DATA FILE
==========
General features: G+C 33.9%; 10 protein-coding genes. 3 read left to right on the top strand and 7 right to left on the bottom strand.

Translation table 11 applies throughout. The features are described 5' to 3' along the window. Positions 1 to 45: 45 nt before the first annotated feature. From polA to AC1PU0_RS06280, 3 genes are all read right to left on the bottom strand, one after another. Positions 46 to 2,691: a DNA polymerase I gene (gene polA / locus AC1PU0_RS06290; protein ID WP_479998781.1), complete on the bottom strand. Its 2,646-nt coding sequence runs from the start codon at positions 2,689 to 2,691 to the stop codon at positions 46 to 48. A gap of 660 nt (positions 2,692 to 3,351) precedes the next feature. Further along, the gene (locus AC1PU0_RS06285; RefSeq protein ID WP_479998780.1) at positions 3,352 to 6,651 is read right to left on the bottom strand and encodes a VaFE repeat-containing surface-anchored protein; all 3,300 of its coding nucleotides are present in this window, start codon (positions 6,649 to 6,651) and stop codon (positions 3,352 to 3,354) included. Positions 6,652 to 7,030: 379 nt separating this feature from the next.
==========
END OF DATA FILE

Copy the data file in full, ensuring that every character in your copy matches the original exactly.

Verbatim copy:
General features: G+C 33.9%; 10 protein-coding genes. 3 read left to right on the top strand and 7 right to left on the bottom strand.

Translation table 11 applies throughout. The features are described 5' to 3' along the window. Positions 1 to 45: 45 nt before the first annotated feature. From polA to AC1PU0_RS06280, 3 genes are all read right to left on the bottom strand, one after another. Positions 46 to 2,691: a DNA polymerase I gene (gene polA / locus AC1PU0_RS06290; protein ID WP_479998781.1), complete on the bottom strand. Its 2,646-nt coding sequence runs from the start codon at positions 2,689 to 2,691 to the stop codon at positions 46 to 48. A gap of 660 nt (positions 2,692 to 3,351) precedes the next feature. Further along, the gene (locus AC1PU0_RS06285; RefSeq protein ID WP_479998780.1) at positions 3,352 to 6,651 is read right to left on the bottom strand and encodes a VaFE repeat-containing surface-anchored protein; all 3,300 of its coding nucleotides are present in this window, start codon (positions 6,649 to 6,651) and stop codon (positions 3,352 to 3,354) included. Positions 6,652 to 7,030: 379 nt separating this feature from the next.